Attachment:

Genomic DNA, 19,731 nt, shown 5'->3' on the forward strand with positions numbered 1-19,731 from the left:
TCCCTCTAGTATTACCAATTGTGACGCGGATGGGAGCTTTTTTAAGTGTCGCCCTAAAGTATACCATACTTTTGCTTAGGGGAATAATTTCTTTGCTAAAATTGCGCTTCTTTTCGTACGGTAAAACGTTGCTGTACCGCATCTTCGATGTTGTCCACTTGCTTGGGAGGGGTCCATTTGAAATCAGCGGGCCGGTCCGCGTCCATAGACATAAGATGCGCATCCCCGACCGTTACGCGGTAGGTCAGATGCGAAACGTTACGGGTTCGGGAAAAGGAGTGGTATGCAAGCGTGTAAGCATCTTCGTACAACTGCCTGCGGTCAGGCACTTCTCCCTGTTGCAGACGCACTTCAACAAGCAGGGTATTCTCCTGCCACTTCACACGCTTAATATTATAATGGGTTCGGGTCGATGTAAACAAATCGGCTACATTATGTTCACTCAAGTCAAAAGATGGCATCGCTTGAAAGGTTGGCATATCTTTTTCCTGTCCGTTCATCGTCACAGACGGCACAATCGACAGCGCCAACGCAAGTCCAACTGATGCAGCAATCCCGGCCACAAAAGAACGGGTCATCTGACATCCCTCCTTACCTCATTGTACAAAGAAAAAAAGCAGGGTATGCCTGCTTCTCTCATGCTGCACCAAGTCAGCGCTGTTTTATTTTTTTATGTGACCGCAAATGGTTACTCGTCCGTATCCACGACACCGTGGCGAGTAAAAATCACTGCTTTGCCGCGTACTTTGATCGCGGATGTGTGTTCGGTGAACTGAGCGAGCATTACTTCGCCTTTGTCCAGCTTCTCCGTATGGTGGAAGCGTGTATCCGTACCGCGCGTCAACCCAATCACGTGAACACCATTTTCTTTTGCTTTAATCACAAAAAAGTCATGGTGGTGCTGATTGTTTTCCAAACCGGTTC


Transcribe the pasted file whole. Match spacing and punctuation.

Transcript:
Genomic DNA, 19,731 nt, shown 5'->3' on the forward strand with positions numbered 1-19,731 from the left:
TCCCTCTAGTATTACCAATTGTGACGCGGATGGGAGCTTTTTTAAGTGTCGCCCTAAAGTATACCATACTTTTGCTTAGGGGAATAATTTCTTTGCTAAAATTGCGCTTCTTTTCGTACGGTAAAACGTTGCTGTACCGCATCTTCGATGTTGTCCACTTGCTTGGGAGGGGTCCATTTGAAATCAGCGGGCCGGTCCGCGTCCATAGACATAAGATGCGCATCCCCGACCGTTACGCGGTAGGTCAGATGCGAAACGTTACGGGTTCGGGAAAAGGAGTGGTATGCAAGCGTGTAAGCATCTTCGTACAACTGCCTGCGGTCAGGCACTTCTCCCTGTTGCAGACGCACTTCAACAAGCAGGGTATTCTCCTGCCACTTCACACGCTTAATATTATAATGGGTTCGGGTCGATGTAAACAAATCGGCTACATTATGTTCACTCAAGTCAAAAGATGGCATCGCTTGAAAGGTTGGCATATCTTTTTCCTGTCCGTTCATCGTCACAGACGGCACAATCGACAGCGCCAACGCAAGTCCAACTGATGCAGCAATCCCGGCCACAAAAGAACGGGTCATCTGACATCCCTCCTTACCTCATTGTACAAAGAAAAAAAGCAGGGTATGCCTGCTTCTCTCATGCTGCACCAAGTCAGCGCTGTTTTATTTTTTTATGTGACCGCAAATGGTTACTCGTCCGTATCCACGACACCGTGGCGAGTAAAAATCACTGCTTTGCCGCGTACTTTGATCGCGGATGTGTGTTCGGTGAACTGAGCGAGCATTACTTCGCCTTTGTCCAGCTTCTCCGTATGGTGGAAGCGTGTATCCGTACCGCGCGTCAACCCAATCACGTGAACACCATTTTCTTTTGCTTTAATCACAAAAAAGTCATGGTGGTGCTGATTGTTTTCCAAACCGGTTC